Davey Johnson is taking retirement seriously, staying away from the winter meetings and telling the Nationals he doesn’t want to be involved in spring training, but Mark Zuckerman of CSNWashington.com reports that new manager Matt Williams is trying to change his mind:
I asked him to come to spring training. He’s not far from the spring training complex. He is extremely respectful of me and the staff and doesn’t want to step on anybody’s toes. Hopefully he will call and let us know he’s coming, and we’ll make a big to‑do. We’ll have a big cake. … I asked him to come into the office and sit down and talk baseball. I’d love to pick his brain. Hopefully he accepts that and we can do that.
Johnson has said previously that he doesn’t think seeing him in uniform during spring training would do his replacement any good in terms of fully taking over the job, but Williams and general manager Mike Rizzo both want him there and want him to remain involved with the team in general.
The Orioles singlehandedly kept the rumor mill churning this weekend. MLB Network’s Jon Morosi reports that the club is interested in making a play for free agent right-hander Lance Lynn, adding him to a list of potential candidates that also includes free agent righty Alex Cobb. The two are expected to command similar contracts in free agency, but Morosi notes that the Orioles may prefer Cobb based on his familiarity with the AL East.
Lynn, 30, is two years removed from Tommy John surgery on his right elbow. Despite missing the 2016 season, he bounced back with a respectable 11-8 record in 33 starts and complemented his efforts with a 3.43 ERA, 3.8 BB/9 and 7.4 SO/9 over 186 1/3 innings for the 2017 Cardinals. He lost several days with a blister on his pitching hand in early September, but managed to avoid any major injuries and can reasonably be expected to shoulder another heavy workload in 2018.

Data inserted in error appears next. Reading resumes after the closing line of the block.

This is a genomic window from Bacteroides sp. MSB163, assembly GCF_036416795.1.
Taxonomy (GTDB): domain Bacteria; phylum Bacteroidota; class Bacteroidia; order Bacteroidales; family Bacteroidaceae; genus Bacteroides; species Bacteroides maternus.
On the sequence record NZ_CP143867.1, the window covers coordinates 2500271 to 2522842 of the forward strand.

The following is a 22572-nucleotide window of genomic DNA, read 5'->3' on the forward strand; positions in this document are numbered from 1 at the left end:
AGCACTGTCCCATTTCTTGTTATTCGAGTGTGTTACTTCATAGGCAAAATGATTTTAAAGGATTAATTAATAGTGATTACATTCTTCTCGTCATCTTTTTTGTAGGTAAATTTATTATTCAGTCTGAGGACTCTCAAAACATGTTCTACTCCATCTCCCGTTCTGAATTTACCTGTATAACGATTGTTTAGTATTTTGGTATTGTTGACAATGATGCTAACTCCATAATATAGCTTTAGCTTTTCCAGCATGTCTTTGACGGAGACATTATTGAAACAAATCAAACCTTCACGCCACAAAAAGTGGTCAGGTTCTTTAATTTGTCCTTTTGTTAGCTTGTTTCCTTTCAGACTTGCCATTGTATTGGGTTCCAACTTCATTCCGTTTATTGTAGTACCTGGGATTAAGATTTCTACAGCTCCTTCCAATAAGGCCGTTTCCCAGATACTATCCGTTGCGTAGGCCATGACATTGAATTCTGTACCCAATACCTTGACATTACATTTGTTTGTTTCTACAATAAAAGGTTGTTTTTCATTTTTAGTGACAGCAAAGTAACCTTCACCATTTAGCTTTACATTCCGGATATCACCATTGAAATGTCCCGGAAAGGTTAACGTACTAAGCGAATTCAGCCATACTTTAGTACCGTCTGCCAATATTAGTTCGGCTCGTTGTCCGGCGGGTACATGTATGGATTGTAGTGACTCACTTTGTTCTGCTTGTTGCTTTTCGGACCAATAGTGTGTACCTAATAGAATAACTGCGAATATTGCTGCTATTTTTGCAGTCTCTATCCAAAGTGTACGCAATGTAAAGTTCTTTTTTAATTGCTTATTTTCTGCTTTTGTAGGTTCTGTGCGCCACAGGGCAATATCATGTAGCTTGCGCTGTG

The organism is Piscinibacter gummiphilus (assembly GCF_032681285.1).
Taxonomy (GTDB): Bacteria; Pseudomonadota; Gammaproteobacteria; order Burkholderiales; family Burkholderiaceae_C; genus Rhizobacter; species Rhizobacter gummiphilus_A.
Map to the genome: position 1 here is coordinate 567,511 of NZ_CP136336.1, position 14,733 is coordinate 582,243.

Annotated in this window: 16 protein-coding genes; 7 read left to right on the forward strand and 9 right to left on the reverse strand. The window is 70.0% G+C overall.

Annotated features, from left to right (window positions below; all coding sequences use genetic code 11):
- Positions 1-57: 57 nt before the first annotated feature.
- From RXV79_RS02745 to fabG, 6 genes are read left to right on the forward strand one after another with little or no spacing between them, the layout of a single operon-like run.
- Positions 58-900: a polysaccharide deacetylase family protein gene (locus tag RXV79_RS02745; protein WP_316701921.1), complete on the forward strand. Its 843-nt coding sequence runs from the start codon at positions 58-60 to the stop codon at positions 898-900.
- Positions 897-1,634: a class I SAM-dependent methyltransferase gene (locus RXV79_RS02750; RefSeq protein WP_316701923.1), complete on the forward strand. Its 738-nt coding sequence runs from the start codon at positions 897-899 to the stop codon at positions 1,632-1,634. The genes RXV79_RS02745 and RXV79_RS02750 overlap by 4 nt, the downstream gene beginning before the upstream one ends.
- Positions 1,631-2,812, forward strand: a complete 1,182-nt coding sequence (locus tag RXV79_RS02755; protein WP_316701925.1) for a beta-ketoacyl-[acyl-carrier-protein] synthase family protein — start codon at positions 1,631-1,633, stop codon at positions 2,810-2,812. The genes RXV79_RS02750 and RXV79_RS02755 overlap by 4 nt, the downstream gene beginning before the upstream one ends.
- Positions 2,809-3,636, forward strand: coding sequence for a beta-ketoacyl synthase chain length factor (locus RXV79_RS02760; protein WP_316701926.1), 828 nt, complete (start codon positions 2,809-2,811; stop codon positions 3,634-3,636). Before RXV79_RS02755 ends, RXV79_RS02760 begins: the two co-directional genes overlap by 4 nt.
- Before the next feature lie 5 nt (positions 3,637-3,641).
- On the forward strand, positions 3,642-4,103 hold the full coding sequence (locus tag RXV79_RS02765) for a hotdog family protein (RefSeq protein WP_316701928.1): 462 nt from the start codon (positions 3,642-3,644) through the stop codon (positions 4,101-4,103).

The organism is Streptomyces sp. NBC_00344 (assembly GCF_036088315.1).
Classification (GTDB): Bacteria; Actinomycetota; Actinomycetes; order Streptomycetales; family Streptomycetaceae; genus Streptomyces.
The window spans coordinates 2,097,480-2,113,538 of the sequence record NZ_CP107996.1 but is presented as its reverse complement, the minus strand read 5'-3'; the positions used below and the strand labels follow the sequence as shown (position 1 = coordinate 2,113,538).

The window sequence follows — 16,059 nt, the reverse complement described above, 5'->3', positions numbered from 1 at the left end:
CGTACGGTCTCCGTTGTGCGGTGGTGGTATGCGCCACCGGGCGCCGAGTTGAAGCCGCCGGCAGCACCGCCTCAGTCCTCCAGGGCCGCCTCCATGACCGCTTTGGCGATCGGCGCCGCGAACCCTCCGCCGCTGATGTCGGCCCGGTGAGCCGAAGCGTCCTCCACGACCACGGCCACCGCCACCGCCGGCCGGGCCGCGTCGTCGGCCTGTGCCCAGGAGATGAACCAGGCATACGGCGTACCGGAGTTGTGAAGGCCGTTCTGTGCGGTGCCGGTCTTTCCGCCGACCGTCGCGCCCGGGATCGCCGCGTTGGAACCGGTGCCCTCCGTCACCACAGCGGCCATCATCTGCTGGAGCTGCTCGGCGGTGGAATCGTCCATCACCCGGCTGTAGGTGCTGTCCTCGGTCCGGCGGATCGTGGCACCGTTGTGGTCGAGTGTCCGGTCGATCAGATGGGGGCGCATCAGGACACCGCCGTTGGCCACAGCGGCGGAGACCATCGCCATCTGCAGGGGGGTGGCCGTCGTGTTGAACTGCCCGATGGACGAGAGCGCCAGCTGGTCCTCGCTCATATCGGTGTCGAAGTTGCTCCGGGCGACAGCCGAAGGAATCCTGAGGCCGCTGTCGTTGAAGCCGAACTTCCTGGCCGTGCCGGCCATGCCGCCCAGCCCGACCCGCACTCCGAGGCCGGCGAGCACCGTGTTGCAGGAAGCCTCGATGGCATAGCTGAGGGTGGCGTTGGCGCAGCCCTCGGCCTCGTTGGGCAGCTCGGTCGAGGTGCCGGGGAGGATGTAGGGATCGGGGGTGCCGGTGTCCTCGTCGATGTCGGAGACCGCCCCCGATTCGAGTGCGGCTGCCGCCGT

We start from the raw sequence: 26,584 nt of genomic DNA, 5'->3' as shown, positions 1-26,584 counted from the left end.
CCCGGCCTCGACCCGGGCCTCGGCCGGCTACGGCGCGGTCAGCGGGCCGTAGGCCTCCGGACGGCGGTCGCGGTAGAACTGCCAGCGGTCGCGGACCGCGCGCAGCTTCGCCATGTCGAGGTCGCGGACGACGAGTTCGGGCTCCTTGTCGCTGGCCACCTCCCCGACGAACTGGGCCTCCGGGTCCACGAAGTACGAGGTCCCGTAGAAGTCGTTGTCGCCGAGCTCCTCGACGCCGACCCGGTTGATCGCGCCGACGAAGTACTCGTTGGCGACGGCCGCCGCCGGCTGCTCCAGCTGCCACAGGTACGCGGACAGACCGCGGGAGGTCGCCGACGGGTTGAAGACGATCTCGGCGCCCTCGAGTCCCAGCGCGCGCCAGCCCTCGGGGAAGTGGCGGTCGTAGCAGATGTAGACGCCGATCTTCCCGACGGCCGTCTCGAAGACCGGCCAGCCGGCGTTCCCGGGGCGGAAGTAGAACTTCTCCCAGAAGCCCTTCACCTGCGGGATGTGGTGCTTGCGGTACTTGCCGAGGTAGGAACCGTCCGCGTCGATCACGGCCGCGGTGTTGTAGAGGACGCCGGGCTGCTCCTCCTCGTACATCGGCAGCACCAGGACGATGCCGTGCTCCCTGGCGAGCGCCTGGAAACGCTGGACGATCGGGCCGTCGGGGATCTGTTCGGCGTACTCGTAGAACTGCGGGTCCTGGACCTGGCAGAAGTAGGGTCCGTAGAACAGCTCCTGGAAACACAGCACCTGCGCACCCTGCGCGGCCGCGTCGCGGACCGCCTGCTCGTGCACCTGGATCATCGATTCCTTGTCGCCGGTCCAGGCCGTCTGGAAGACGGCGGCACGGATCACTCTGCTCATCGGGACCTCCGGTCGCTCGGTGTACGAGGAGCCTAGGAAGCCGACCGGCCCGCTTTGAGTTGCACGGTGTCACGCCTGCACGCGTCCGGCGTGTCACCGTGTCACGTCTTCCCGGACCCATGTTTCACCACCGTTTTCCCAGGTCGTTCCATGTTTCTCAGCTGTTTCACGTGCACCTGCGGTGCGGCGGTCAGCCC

Lynn may not be the Orioles’ first choice to beef up their starting rotation, but there’s no doubt that he’ll be in high demand as one of very few viable starters on the market this winter. The veteran righty rejected his one-year, $17.4 million qualifying offer from the Cardinals on Thursday and will likely be seeking a multi-year contract, one that Derrick Goold of the St. Louis Post-Dispatch estimates around five years and $100+ million. If the Orioles are willing to bite that bullet, they’ll still need to compensate the Cardinals with their third pick in next year’s draft.